An email with the subject of coming from Purchase <ACPM@REAGAN.COM> with a link in the email body that uses a chain to eventually download what looks like some sort of keylogger
Update: I am assured this is Agent Tesla Keylogger. I always find it extremely hard to tell the difference between Agent Tesla & Hawkeye from basic sandbox analysis
They use email addresses and subjects that will entice a user to read the email and open the attachment. A very high proportion are being targeted at small and medium size businesses, with the hope of getting a better response than they do from consumers.
These do come from the sender address in the email from box: or at least they do come via an approved sender using correct SPF & DKIM authentication via Rackspace emailsrvr.com, so it is likely that the email account is compromised in some way, probably from a previous phishing scam performed against the company. ptpjm.co.id is also likely to be a compromised site
You can now submit suspicious sites, emails and files via our Submissions system
This starts with the link in the email to http://ptpjm.co.id/id/to.php?file=Quotation_PO.mht which downloads a MHT file ( VirusTotal) that simply contains the instruction to download http://ptpjm.co.id/id/Company%20Quotation%20and%20sales%20contracts.zip
One of the emails looks like:
From: Purchase <ACPM@REAGAN.COM>
Date: Tue 26/06/2018 08:57
Subject: Quote PO
Please find attached our new purchase order required by our customer
Quote us for the price and the delivery of the product .
I awaits for your quotation and Commercial Invoice.
1 attachment |
248kb | Quotation PO NO.10039.pdf
View as HTML | Scan and download
EVE OUTSOURCING LTD.
“Su-pravat” 25, RABINDRA SHARANI,
Apt: B7,Sector: 03, Uttara, Dhaka-1230
Skype : rakibnewera
Cell :+88 01670097697
|126.96.36.199||smtp110.iad3a.emailsrvr.com||Ashburn||Virginia||US||AS27357 Rackspace Hosting|
|188.8.131.52||107-175-83-189-host.colocrossing.com||Las Vegas||Nevada||US||AS36352 ColoCrossing|
Received: from smtp110.iad3a.emailsrvr.com ([184.108.40.206]:53928)
by my email server with esmtps (TLSv1.2:ECDHE-RSA-AES256-GCM-SHA384:256)
for email@example.com; Tue, 26 Jun 2018 08:56:40 +0100
Received: from smtp38.relay.iad3a.emailsrvr.com (localhost [127.0.0.1])
by smtp38.relay.iad3a.emailsrvr.com (SMTP Server) with ESMTP id 97D555910;
Tue, 26 Jun 2018 03:56:37 -0400 (EDT)
Received: by smtp38.relay.iad3a.emailsrvr.com (Authenticated sender: acpm-AT-reagan.com) with ESMTPSA id 845B257CF;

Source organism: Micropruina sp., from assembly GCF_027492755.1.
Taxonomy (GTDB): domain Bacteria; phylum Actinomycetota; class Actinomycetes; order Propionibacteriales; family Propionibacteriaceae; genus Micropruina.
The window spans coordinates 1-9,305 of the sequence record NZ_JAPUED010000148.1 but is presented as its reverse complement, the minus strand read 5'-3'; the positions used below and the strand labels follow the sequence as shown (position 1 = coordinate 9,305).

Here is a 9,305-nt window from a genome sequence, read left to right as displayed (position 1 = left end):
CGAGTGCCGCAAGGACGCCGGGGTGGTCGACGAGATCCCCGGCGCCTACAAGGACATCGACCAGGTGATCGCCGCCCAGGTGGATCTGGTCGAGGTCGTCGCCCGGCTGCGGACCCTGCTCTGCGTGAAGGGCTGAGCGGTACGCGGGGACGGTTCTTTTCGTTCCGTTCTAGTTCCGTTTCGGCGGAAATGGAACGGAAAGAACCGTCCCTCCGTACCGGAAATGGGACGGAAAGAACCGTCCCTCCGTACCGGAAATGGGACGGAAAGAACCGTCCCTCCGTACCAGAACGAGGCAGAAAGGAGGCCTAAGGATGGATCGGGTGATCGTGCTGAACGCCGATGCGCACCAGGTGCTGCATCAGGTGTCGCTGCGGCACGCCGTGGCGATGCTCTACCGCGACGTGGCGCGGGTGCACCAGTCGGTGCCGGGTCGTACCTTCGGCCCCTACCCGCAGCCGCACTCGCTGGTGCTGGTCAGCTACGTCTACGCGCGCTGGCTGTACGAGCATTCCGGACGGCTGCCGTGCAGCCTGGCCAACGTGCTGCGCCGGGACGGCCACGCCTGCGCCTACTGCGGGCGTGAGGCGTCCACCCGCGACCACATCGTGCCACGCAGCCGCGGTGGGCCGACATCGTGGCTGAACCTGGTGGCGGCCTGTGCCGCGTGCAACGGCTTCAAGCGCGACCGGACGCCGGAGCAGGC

Tue, 26 Jun 2018 03:56:34 -0400 (EDT)
DKIM-Signature: v=1; a=rsa-sha256; c=relaxed/simple; d=reagan.com;
Received: from [220.127.116.11] ([UNAVAILABLE]. [18.104.22.168])
(using TLSv1 with cipher DHE-RSA-AES256-SHA)
by 0.0.0.0:587 (trex/5.7.12);
Tue, 26 Jun 2018 03:56:37 -0400
Content-Type: multipart/alternative; boundary=”===============0626657685==”
Subject: Quote PO
To: Recipients <ACPM@REAGAN.COM>
From: “Purchase” <ACPM@REAGAN.COM>
Date: Tue, 26 Jun 2018 00:56:34 -0700
These malicious attachments normally have a password stealing component, with the aim of stealing your bank, PayPal or other financial details along with your email or FTP ( web space) log in credentials. Many of them are also designed to specifically steal your Facebook and other social network log in details. A very high proportion are Ransomware versions that encrypt your files and demand money ( about £350/$400) to recover the files.All the alleged senders, amounts, reference numbers, Bank codes, companies, names of employees, employee positions, email addresses and phone numbers mentioned in the emails are all random. Some of these companies will exist and some won’t. Don’t try to respond by phone or email, all you will do is end up with an innocent person or company who have had their details spoofed and picked at random from a long list that the bad guys have previously found. The bad guys choose companies, Government departments and organisations with subjects that are designed to entice you or alarm you into blindly opening the attachment or clicking the link in the email to see what is happening.